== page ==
Channel surfing in Bosnia can be an unsettling experience. Switch on your television set in Sarajevo and each turn of the dial brings with it a new world view, where the ruling party is the hero, and objectivity is absent.
"If you have three separate broadcasts run by three nationalist parties, that's not media pluralism, even if the Western diplomats would like to say it is," says media analyst Michael Montgomery of the Institute for War and Peace Reporting. "Each broadcaster is using nationalist messages to varying degrees and polarizing the debate."
TV-Srpska, which Mr. Montgomery describes as "one long-running violation of the Dayton accords," broadcasts pictures of indicted war criminal Radovan Karadzic while promoting his Serbian Democratic Party, which calls for a partition of Bosnia. At Croat-controlled Mostar TV, racist incitements are common, when it isn't preaching the virtues of the nationalist Croatian Democratic Community. Observers say, however, that Sarajevo's TV Bosnia-Herzegovina has made a good effort at objectivity.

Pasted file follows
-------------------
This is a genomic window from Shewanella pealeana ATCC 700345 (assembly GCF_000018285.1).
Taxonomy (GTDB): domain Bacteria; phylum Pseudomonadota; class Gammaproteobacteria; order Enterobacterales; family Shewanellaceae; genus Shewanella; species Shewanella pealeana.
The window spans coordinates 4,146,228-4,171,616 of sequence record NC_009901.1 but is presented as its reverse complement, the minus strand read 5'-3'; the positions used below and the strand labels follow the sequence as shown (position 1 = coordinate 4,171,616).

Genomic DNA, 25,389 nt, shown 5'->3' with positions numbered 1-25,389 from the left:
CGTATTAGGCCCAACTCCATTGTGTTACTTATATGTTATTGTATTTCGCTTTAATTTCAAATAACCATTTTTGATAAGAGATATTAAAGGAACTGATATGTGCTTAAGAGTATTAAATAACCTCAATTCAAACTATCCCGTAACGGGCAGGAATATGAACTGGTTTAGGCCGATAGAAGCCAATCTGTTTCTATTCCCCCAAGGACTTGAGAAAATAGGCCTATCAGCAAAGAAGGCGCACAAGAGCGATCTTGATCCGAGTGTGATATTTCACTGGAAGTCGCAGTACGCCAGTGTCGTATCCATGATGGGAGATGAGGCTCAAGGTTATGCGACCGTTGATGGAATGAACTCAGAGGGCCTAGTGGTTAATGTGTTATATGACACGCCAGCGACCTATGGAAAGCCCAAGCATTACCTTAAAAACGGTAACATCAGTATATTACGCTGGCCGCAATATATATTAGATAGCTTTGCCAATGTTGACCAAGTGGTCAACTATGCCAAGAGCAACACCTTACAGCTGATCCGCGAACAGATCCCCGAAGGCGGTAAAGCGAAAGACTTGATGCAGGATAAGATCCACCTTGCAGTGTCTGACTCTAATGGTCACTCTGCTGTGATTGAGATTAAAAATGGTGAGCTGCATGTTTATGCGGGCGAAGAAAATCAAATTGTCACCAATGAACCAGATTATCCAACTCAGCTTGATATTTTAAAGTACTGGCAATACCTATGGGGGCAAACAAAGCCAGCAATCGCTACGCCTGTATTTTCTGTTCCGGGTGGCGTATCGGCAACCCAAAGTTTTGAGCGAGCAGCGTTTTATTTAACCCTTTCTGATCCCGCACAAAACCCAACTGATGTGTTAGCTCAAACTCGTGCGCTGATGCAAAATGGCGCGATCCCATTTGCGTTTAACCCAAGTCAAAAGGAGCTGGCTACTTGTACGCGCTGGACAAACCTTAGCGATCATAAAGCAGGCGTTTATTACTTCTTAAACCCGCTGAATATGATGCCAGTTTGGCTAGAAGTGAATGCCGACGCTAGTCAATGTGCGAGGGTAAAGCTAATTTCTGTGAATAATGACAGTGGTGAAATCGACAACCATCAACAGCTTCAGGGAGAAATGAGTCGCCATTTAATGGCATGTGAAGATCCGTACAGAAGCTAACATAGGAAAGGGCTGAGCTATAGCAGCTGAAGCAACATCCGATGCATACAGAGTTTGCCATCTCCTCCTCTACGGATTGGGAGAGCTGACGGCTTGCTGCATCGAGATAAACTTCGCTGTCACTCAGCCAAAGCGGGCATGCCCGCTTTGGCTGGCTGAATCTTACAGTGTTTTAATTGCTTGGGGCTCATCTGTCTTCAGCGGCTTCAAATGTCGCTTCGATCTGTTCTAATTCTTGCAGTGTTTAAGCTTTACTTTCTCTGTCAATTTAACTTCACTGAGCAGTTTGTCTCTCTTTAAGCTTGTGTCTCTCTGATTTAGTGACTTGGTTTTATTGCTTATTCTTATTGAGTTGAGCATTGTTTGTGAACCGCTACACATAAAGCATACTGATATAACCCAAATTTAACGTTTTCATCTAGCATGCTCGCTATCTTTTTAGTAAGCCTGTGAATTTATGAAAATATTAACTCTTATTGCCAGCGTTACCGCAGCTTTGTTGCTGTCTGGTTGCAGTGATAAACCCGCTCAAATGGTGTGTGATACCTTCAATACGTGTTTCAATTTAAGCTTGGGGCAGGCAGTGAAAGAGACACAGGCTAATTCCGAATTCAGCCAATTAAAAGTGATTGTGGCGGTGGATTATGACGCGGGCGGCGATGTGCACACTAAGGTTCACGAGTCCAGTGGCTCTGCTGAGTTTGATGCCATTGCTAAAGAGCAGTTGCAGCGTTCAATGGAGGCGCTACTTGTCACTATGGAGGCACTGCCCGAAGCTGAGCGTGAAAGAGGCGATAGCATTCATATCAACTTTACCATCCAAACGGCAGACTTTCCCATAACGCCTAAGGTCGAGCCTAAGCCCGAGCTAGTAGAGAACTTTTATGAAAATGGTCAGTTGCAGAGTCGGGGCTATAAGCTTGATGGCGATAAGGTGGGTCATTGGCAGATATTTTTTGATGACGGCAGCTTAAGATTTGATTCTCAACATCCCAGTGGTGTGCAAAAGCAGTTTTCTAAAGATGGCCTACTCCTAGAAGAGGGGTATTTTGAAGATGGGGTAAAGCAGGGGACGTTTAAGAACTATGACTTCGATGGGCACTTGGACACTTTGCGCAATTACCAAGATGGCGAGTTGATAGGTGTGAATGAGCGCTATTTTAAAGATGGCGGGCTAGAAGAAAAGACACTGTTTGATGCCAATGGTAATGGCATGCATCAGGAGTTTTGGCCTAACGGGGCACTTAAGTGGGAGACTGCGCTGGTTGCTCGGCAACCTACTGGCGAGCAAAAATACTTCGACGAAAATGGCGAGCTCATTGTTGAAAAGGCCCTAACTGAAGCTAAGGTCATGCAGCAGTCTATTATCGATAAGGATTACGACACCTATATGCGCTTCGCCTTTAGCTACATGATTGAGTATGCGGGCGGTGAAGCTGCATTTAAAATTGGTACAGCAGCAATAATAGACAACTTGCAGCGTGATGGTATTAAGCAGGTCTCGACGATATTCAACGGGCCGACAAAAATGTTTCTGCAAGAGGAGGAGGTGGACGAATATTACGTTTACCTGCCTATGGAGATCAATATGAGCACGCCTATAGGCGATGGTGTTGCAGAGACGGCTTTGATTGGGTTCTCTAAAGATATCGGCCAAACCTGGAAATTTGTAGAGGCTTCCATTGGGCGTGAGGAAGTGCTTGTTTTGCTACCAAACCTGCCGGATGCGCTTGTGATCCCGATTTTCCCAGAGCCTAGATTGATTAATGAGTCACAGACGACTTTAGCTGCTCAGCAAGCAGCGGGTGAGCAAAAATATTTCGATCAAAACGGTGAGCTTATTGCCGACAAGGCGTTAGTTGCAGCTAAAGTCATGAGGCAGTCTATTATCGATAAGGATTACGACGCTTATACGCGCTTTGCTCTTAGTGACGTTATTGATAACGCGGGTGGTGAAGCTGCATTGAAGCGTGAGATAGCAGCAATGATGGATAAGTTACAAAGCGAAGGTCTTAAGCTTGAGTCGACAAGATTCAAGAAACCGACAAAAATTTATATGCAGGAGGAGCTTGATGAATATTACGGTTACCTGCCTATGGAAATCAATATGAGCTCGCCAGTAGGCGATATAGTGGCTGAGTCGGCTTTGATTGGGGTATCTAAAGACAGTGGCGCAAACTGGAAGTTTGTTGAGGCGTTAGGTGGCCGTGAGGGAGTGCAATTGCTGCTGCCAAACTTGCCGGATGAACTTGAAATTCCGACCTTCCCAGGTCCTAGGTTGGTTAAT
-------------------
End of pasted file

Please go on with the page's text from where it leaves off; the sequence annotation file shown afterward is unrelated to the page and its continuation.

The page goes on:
The international community intended to solve these problems through its $11-million Independent Television Network, which would provide balanced election coverage to encourage mutual understanding. But the station only began "experimental" broadcasts last Saturday. "They started too late to have any effect on these elections," says Boro Kontic of the Soros Media Center.